Materials and Methods

Animals

Fifty-two dogs of brachycephalic breeds (brachycephalic dogs) and 53 dogs of nonbrachycephalic breeds (nonbrachycephalic dogs) were enrolled in the study. The nonbrachycephalic dogs were purposely selected to approximate the body size distribution for the brachycephalic dogs. All dogs were privately owned, considered healthy on the basis of results of a physical examination, and assigned a BCS on a scale of 1 to 9 as described.8 Dogs with clinically apparent disease or that had resting dyspnea at room temperature (< 22°C [72°F]) were excluded from the study. Study procedures were approved by the Oklahoma State University Institutional Animal Care and Use Committee, and informed consent was obtained from all dog owners prior to enrollment of their pets into the study.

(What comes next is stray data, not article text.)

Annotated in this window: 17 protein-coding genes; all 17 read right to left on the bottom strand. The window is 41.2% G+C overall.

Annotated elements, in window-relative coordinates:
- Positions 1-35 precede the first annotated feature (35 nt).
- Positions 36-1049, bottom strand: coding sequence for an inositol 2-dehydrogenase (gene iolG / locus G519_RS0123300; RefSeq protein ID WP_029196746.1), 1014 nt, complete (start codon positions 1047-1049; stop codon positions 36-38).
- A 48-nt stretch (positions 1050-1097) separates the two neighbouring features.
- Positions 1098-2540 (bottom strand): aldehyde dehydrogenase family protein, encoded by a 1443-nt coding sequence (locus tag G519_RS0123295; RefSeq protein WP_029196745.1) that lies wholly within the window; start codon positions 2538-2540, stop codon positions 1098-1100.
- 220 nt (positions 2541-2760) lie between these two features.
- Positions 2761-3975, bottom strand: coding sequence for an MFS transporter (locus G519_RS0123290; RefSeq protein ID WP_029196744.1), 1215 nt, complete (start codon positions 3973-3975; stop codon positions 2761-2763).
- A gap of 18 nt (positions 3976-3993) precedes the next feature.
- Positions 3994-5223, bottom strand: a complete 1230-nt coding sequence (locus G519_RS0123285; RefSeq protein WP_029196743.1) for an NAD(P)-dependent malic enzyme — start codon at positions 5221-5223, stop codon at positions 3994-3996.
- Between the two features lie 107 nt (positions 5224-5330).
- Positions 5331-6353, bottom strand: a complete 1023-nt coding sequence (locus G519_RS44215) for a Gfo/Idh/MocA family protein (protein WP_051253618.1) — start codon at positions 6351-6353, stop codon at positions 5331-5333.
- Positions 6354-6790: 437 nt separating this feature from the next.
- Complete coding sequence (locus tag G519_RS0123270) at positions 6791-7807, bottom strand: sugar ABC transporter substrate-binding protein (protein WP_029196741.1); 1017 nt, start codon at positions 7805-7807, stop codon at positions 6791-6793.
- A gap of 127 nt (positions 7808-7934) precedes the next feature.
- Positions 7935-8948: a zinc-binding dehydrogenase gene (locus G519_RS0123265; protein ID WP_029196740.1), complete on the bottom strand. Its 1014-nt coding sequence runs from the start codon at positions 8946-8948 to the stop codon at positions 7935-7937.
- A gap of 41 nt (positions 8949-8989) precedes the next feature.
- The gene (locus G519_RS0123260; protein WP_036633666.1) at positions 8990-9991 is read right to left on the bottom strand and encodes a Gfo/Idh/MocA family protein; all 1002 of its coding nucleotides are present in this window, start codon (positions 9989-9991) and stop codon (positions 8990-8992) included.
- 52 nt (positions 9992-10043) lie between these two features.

Study design

For each dog, the respiratory pattern and body temperature were measured under 2 conditions or treatments: cool (temperature, 21.8 ± 1.7°C [71.2 ± 3.1°F]; relative humidity, 62.2 ± 97%; and ambient enthalpy, 47.7 ± 6.6 kcal/kg) and hot (temperature, 32.9 ± 1.7°C [91.2 ± 3.1°F]; relative humidity, 51.9 ± 9.8%; and ambient enthalpy, 74.8 ± 8.7 kcal/kg). Environmental conditions were established by use of the laboratory climate control system and verified with a handheld meteorology device.a For each treatment, dogs were allowed to acclimatize to the environment for 15 minutes and then were placed in a sealed whole-body plethysmographb (98 × 735 × 71 cm) for continuous measurement of the respiratory pattern for 10 minutes. Tidal volume (measured in milliliters) and breathing cycle duration (measured in seconds) were measured on a breath-by-breath basis, and plethysmograph softwarec was used to calculate the respiratory frequency (60 s/breathing cycle duration) and minute ventilation (tidal volume × respiratory frequency) for each breath. Detected breaths were automatically rejected by the software if the expiratory time was > 20 seconds, inspiratory time was < 0.1 second, or inspired and expired volumes differed by > 40%.